Ruvan doesn’t seem to notice anything wrong. I doubt Gael does either. He’s right behind us, unobtrusive once again in Ruvan’s shadow.
As we turn the corner, the hallway widens into some sort of reception chamber. It’s as crowded as I expected, with a host of guards and courtiers and minstrels and servants and pages. Unlike the royal family, these nobles and their sychophants seem to ignore the Sages’s preference for somber clothes. It’s more like a festival in Rokto-xar, with bright colors as far as the eye can see. But more dazzling than Rokto-xar, because there are fancier patterns—stripes and checks adorn hose and shirts and shifts and cottes.
Gael nudges me from behind. Right. That’s a reminder to keep my eyes down. We don’t want anyone noticing the red of them.
We’re successful, I think. The crowd parts for Ruvan, and he’s the obvious center of attention. I fall into step behind him, next to Gael. With my eyes on the floor, I can see how much more stylized even the tiling is here: the whole floor is a vast mosaic, though I’m not certain what it represents. I would have to see the chamber empty to find out.
Ruvan slows as people perform their bows and curtsies. He stops to talk to this one, to smile at that one, to take the hand of this other. He has a kind word for one of the youngest pages and a compliment for one of the minstrels. I stay silent with my head bowed through all of it. I almost wish I had my livery already—I would look more like I belonged here. Though I suppose the crowd assumes I’m a servant regardless. And except for my eyes, I can pass for Tantzi.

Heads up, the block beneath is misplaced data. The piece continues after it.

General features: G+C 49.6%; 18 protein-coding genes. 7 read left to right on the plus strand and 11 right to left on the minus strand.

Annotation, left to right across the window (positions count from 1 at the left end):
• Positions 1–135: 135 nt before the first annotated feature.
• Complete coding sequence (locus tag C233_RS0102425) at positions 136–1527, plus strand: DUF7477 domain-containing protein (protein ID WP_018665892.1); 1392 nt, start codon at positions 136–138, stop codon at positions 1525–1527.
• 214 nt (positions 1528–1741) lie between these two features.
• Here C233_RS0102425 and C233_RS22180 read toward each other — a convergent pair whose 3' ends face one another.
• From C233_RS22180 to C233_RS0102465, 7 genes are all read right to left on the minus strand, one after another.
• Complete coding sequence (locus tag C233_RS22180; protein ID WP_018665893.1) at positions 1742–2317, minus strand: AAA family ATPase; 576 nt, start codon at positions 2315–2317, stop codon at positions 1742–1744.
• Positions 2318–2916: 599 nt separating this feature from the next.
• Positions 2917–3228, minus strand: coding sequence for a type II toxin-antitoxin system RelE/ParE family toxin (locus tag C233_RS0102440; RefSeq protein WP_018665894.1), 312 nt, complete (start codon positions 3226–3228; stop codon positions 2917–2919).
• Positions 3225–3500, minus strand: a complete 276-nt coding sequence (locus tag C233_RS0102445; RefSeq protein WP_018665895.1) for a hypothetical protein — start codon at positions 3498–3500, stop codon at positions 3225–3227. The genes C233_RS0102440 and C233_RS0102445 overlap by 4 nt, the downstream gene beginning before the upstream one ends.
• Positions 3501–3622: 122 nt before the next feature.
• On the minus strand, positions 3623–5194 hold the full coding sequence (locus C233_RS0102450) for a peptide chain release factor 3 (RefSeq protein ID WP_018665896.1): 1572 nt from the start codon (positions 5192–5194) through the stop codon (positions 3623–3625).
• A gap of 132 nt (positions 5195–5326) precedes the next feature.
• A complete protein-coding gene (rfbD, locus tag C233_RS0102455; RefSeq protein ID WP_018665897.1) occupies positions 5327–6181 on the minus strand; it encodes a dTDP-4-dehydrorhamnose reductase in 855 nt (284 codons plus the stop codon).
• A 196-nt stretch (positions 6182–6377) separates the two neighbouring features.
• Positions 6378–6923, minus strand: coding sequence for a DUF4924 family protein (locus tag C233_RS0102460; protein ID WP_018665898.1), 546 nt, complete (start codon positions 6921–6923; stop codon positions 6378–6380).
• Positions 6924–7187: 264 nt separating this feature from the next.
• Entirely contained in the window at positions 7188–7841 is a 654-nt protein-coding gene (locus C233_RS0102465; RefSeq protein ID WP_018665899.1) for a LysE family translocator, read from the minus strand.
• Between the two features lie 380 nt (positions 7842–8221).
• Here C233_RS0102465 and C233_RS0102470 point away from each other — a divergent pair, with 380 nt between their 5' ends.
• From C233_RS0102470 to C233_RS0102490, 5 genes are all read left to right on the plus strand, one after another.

I breathe in deep as Ruvan pauses yet again. People are all around us, keeping the bare minimum of polite distance. I swallow and force myself to ignore the sweat forming on my neck and palms.
The wyvern in me is waking up. I’ve kept it calm of late, even without my voice. I can manage well enough in solitude, and something about Aric seems to soothe the beast. And the quieter this beast is, the better. Less pain for me.
But it’s aware now. Aware and confused by all the color and smells and sounds. I close my eyes. Please, Highness, I need you to move along.
There’s a hand on my back. I know the feel of it, the weight of it, so I don’t panic. It’s just Gael. I open my eyes and risk a glance at him.
“What’s wrong?” he whispers.
After two or three deep, slow breaths, I point to myself. Then I put my finger over my lips.